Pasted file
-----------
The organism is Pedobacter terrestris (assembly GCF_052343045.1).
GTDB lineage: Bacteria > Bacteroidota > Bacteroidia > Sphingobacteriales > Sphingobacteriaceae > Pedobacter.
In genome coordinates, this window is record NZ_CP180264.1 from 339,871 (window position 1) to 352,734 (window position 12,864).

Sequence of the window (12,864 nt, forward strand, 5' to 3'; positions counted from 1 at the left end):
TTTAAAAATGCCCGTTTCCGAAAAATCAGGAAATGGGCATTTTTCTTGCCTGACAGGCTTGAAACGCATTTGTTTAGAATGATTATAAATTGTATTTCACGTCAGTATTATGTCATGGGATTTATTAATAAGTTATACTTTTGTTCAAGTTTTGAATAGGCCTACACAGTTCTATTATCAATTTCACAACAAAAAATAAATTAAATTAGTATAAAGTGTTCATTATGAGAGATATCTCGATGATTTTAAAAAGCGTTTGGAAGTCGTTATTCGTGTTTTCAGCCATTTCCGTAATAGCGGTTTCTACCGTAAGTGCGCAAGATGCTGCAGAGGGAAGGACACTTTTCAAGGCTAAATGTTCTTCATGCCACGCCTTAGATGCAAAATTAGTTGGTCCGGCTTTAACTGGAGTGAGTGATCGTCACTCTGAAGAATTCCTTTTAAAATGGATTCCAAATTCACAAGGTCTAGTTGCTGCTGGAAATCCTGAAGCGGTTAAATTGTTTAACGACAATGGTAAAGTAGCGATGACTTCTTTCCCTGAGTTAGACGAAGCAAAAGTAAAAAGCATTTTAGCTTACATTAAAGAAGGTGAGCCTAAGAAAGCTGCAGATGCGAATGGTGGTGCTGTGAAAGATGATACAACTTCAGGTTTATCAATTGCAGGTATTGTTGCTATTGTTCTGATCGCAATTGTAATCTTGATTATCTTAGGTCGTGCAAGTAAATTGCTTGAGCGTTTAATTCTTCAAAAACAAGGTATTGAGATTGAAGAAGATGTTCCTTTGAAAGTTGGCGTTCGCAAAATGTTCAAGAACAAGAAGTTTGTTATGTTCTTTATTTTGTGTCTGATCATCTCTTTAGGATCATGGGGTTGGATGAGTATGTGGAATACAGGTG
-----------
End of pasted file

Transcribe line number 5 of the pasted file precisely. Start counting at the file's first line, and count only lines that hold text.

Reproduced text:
TTTAAAAATGCCCGTTTCCGAAAAATCAGGAAATGGGCATTTTTCTTGCCTGACAGGCTTGAAACGCATTTGTTTAGAATGATTATAAATTGTATTTCACGTCAGTATTATGTCATGGGATTTATTAATAAGTTATACTTTTGTTCAAGTTTTGAATAGGCCTACACAGTTCTATTATCAATTTCACAACAAAAAATAAATTAAATTAGTATAAAGTGTTCATTATGAGAGATATCTCGATGATTTTAAAAAGCGTTTGGAAGTCGTTATTCGTGTTTTCAGCCATTTCCGTAATAGCGGTTTCTACCGTAAGTGCGCAAGATGCTGCAGAGGGAAGGACACTTTTCAAGGCTAAATGTTCTTCATGCCACGCCTTAGATGCAAAATTAGTTGGTCCGGCTTTAACTGGAGTGAGTGATCGTCACTCTGAAGAATTCCTTTTAAAATGGATTCCAAATTCACAAGGTCTAGTTGCTGCTGGAAATCCTGAAGCGGTTAAATTGTTTAACGACAATGGTAAAGTAGCGATGACTTCTTTCCCTGAGTTAGACGAAGCAAAAGTAAAAAGCATTTTAGCTTACATTAAAGAAGGTGAGCCTAAGAAAGCTGCAGATGCGAATGGTGGTGCTGTGAAAGATGATACAACTTCAGGTTTATCAATTGCAGGTATTGTTGCTATTGTTCTGATCGCAATTGTAATCTTGATTATCTTAGGTCGTGCAAGTAAATTGCTTGAGCGTTTAATTCTTCAAAAACAAGGTATTGAGATTGAAGAAGATGTTCCTTTGAAAGTTGGCGTTCGCAAAATGTTCAAGAACAAGAAGTTTGTTATGTTCTTTATTTTGTGTCTGATCATCTCTTTAGGATCATGGGGTTGGATGAGTATGTGGAATACAGGTG